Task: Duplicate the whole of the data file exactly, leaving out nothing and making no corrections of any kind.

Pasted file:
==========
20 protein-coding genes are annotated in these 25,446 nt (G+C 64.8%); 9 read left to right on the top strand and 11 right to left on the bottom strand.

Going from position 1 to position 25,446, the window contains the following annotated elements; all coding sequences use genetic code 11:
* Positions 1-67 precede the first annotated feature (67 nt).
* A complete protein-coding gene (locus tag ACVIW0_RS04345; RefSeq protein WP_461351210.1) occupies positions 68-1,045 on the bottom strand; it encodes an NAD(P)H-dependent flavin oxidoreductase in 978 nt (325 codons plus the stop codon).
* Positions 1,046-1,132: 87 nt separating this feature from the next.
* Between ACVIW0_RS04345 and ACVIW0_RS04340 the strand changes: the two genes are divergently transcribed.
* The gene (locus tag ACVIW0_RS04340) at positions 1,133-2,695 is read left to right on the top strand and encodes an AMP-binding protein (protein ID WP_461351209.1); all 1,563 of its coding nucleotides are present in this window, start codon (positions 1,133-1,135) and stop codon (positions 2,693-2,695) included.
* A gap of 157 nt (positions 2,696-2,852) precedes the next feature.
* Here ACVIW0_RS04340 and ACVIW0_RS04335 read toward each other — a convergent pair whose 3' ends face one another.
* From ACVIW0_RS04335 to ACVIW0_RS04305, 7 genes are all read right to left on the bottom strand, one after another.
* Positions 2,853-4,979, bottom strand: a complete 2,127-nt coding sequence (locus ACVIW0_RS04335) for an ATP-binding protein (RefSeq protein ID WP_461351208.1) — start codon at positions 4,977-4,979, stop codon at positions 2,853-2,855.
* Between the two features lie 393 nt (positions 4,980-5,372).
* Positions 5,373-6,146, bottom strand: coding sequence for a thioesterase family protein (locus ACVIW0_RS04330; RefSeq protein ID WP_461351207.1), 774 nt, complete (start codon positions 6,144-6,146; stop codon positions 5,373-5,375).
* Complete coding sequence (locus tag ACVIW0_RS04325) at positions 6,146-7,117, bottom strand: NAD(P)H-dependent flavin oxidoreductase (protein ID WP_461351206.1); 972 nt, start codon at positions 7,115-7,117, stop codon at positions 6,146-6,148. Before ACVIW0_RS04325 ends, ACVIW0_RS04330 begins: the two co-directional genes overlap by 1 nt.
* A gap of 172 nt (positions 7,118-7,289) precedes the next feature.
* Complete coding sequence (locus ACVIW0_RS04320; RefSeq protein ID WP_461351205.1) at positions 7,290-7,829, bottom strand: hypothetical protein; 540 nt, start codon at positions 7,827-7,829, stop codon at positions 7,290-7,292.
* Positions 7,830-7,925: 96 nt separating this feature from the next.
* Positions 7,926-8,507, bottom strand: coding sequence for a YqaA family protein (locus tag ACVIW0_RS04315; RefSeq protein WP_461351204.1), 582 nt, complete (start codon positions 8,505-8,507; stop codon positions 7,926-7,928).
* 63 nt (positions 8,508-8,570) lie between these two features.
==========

20 protein-coding genes are annotated in these 25,446 nt (G+C 64.8%); 9 read left to right on the top strand and 11 right to left on the bottom strand.

Going from position 1 to position 25,446, the window contains the following annotated elements; all coding sequences use genetic code 11:
* Positions 1-67 precede the first annotated feature (67 nt).
* A complete protein-coding gene (locus tag ACVIW0_RS04345; RefSeq protein WP_461351210.1) occupies positions 68-1,045 on the bottom strand; it encodes an NAD(P)H-dependent flavin oxidoreductase in 978 nt (325 codons plus the stop codon).
* Positions 1,046-1,132: 87 nt separating this feature from the next.
* Between ACVIW0_RS04345 and ACVIW0_RS04340 the strand changes: the two genes are divergently transcribed.
* The gene (locus tag ACVIW0_RS04340) at positions 1,133-2,695 is read left to right on the top strand and encodes an AMP-binding protein (protein ID WP_461351209.1); all 1,563 of its coding nucleotides are present in this window, start codon (positions 1,133-1,135) and stop codon (positions 2,693-2,695) included.
* A gap of 157 nt (positions 2,696-2,852) precedes the next feature.
* Here ACVIW0_RS04340 and ACVIW0_RS04335 read toward each other — a convergent pair whose 3' ends face one another.
* From ACVIW0_RS04335 to ACVIW0_RS04305, 7 genes are all read right to left on the bottom strand, one after another.
* Positions 2,853-4,979, bottom strand: a complete 2,127-nt coding sequence (locus ACVIW0_RS04335) for an ATP-binding protein (RefSeq protein ID WP_461351208.1) — start codon at positions 4,977-4,979, stop codon at positions 2,853-2,855.
* Between the two features lie 393 nt (positions 4,980-5,372).
* Positions 5,373-6,146, bottom strand: coding sequence for a thioesterase family protein (locus ACVIW0_RS04330; RefSeq protein ID WP_461351207.1), 774 nt, complete (start codon positions 6,144-6,146; stop codon positions 5,373-5,375).
* Complete coding sequence (locus tag ACVIW0_RS04325) at positions 6,146-7,117, bottom strand: NAD(P)H-dependent flavin oxidoreductase (protein ID WP_461351206.1); 972 nt, start codon at positions 7,115-7,117, stop codon at positions 6,146-6,148. Before ACVIW0_RS04325 ends, ACVIW0_RS04330 begins: the two co-directional genes overlap by 1 nt.
* A gap of 172 nt (positions 7,118-7,289) precedes the next feature.
* Complete coding sequence (locus ACVIW0_RS04320; RefSeq protein ID WP_461351205.1) at positions 7,290-7,829, bottom strand: hypothetical protein; 540 nt, start codon at positions 7,827-7,829, stop codon at positions 7,290-7,292.
* Positions 7,830-7,925: 96 nt separating this feature from the next.
* Positions 7,926-8,507, bottom strand: coding sequence for a YqaA family protein (locus tag ACVIW0_RS04315; RefSeq protein WP_461351204.1), 582 nt, complete (start codon positions 8,505-8,507; stop codon positions 7,926-7,928).
* 63 nt (positions 8,508-8,570) lie between these two features.